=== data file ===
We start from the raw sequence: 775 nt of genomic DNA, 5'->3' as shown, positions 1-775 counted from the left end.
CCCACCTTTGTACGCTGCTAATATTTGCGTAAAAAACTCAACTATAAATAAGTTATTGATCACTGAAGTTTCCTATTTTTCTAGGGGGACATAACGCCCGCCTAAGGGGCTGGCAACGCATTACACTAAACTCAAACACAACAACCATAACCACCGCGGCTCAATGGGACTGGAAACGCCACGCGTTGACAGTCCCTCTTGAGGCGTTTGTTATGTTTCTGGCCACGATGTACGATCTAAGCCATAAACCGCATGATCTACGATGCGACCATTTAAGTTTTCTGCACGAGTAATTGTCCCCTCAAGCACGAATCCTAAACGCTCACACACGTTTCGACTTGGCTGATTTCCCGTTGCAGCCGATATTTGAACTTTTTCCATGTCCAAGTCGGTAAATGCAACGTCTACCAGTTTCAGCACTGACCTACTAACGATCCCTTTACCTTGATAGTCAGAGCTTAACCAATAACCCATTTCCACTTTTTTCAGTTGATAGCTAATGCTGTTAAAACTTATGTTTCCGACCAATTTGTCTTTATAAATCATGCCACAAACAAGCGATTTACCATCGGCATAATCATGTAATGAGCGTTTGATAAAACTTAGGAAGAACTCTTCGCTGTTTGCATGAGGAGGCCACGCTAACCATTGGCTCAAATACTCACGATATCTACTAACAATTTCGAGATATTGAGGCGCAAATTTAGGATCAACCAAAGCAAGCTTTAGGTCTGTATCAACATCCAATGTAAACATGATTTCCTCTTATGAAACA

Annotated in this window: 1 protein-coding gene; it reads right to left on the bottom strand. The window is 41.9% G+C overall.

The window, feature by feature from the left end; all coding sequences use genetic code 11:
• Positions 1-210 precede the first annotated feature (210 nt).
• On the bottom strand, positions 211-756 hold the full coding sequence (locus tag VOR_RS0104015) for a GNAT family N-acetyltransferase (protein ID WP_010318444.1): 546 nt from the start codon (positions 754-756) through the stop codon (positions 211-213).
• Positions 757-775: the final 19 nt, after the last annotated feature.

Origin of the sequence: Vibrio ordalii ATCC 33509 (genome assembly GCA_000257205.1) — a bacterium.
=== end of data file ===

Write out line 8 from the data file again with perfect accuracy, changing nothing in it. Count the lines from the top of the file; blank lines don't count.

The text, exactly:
Origin of the sequence: Vibrio ordalii ATCC 33509 (genome assembly GCA_000257205.1) — a bacterium.